Revisiting Linkages between Citizens and Politicians in Contemporary Europe

27. - 29. 1. 2021
online (Zoom)
What is the nature of citizen-politician linkages in the 21st century? This question is highly relevant today due to the crisis of representative democracy, decreasing trust in political elites, and democratic institutions. At the same time, established parties are faced with the threat of populism. Ideologically footloose voters and the weakening of traditional cleavage structures undermine programmatic appeals typical for the post-War era in Europe. In an era of rapid economic changes and globalization that cut across national boundaries, the linkage mechanism between the represented and their representatives are transforming.


Keynote speaker: Professor Herbert Kitschelt, George V. Allen Distinguished Professor of International Relations, Duke University, North Carolina, USA

Herbert Kitschelt challenged previous research that posited the programmatic linkage to be the only mechanism capable of safeguarding accountability and responsiveness. Reflecting on the challenges of the globalized economy, dealignment, and the welfare state crisis, Kitschelt has shown how, in the absence of a functioning welfare state, clientelistic linkage can functionally substitute programmatic ties, especially in new democracies. The third - charismatic linkage - outlined by Kitchelt is brought to the fore by the recent rise of populism. Populists build personalized linkages with voters using direct forms of online communication to foster a closer relationship with the people that bypasses traditional political parties. Populists create an illusion of responsiveness while simultaneously eroding accountability.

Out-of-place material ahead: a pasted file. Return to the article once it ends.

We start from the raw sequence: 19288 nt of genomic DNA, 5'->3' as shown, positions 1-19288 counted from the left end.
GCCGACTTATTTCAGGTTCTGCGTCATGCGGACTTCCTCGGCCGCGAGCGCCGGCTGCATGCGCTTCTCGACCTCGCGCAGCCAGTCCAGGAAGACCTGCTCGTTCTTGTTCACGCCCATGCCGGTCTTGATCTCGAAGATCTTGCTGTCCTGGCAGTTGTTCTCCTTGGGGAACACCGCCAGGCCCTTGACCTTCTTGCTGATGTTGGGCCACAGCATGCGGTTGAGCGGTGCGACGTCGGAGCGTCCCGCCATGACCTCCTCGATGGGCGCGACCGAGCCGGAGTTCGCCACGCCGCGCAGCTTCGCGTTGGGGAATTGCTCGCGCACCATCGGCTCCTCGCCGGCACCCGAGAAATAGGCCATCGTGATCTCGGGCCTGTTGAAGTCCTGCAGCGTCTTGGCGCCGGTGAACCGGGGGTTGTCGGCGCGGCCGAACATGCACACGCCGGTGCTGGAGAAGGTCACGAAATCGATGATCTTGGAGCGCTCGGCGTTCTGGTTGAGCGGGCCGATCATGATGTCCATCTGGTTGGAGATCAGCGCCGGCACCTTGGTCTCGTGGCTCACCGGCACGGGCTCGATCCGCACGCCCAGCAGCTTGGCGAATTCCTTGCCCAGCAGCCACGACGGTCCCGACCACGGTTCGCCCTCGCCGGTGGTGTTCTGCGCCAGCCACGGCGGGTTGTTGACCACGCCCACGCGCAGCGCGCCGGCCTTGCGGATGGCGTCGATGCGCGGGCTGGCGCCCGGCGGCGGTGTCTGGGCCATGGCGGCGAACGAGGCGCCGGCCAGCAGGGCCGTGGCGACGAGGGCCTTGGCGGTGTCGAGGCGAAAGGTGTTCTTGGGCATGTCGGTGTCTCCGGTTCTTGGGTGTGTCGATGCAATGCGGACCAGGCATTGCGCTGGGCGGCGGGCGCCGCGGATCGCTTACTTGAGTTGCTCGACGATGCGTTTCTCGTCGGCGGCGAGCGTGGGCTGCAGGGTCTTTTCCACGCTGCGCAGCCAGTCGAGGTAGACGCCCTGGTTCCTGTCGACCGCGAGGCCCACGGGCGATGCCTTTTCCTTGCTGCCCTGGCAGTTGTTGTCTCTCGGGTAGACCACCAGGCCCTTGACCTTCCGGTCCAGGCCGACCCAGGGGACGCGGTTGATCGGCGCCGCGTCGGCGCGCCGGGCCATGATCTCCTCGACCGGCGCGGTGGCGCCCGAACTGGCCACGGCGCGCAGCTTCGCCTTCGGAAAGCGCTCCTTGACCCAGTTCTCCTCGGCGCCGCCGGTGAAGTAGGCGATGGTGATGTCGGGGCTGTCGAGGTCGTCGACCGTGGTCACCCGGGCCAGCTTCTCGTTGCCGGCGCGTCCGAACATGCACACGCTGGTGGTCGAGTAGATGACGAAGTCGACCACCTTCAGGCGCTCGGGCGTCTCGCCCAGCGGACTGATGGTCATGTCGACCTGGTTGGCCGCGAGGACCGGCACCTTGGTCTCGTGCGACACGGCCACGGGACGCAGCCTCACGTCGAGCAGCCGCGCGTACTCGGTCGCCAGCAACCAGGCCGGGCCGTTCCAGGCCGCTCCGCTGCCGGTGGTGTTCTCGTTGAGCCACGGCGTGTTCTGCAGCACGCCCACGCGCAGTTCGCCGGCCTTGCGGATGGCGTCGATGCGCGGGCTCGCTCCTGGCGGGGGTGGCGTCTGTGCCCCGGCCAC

The workshop focuses on the nature of citizen-politician linkages. The core and the principal reference point is the book Post-communist party systems: Competition, Representation, and Inter-party Cooperation by Herbert Kitschelt, Herbert, Zdenka Mansfeldova, Radoslaw Markowski, and Gabor Toka. The book, published in 1999, examined the dynamic of citizen politician linkages in Eastern Europe. The workshop will reflect upon and revisit the events of two decades that have passed since the publication of this book through the lenses of citizen politician linkages. It will bring together the book's authors and other scholars of Central European politics to reflect on the book's legacy, impact, and relevance for today's research.

Download programme and abstracts (provisional).